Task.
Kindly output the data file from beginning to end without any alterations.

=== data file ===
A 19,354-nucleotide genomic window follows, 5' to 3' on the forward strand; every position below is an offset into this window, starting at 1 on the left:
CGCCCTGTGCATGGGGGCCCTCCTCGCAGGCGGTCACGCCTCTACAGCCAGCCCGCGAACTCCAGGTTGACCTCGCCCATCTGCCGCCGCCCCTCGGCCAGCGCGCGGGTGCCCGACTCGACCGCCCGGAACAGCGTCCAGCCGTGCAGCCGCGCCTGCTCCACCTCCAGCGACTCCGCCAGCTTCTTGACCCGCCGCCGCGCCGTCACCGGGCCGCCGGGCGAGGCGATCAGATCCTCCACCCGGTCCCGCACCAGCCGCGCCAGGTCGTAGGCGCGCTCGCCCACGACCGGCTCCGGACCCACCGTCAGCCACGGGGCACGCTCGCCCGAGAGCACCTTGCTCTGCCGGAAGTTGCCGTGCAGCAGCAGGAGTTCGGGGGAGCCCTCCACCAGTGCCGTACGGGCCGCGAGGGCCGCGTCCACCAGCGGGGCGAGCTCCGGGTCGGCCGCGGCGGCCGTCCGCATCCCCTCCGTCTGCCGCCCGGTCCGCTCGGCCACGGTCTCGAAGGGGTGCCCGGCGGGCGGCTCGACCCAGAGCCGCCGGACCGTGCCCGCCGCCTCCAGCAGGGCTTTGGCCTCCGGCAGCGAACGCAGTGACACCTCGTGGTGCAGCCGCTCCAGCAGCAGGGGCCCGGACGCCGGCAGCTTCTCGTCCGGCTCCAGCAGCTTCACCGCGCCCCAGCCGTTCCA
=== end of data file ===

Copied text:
A 19,354-nucleotide genomic window follows, 5' to 3' on the forward strand; every position below is an offset into this window, starting at 1 on the left:
CGCCCTGTGCATGGGGGCCCTCCTCGCAGGCGGTCACGCCTCTACAGCCAGCCCGCGAACTCCAGGTTGACCTCGCCCATCTGCCGCCGCCCCTCGGCCAGCGCGCGGGTGCCCGACTCGACCGCCCGGAACAGCGTCCAGCCGTGCAGCCGCGCCTGCTCCACCTCCAGCGACTCCGCCAGCTTCTTGACCCGCCGCCGCGCCGTCACCGGGCCGCCGGGCGAGGCGATCAGATCCTCCACCCGGTCCCGCACCAGCCGCGCCAGGTCGTAGGCGCGCTCGCCCACGACCGGCTCCGGACCCACCGTCAGCCACGGGGCACGCTCGCCCGAGAGCACCTTGCTCTGCCGGAAGTTGCCGTGCAGCAGCAGGAGTTCGGGGGAGCCCTCCACCAGTGCCGTACGGGCCGCGAGGGCCGCGTCCACCAGCGGGGCGAGCTCCGGGTCGGCCGCGGCGGCCGTCCGCATCCCCTCCGTCTGCCGCCCGGTCCGCTCGGCCACGGTCTCGAAGGGGTGCCCGGCGGGCGGCTCGACCCAGAGCCGCCGGACCGTGCCCGCCGCCTCCAGCAGGGCTTTGGCCTCCGGCAGCGAACGCAGTGACACCTCGTGGTGCAGCCGCTCCAGCAGCAGGGGCCCGGACGCCGGCAGCTTCTCGTCCGGCTCCAGCAGCTTCACCGCGCCCCAGCCGTTCCA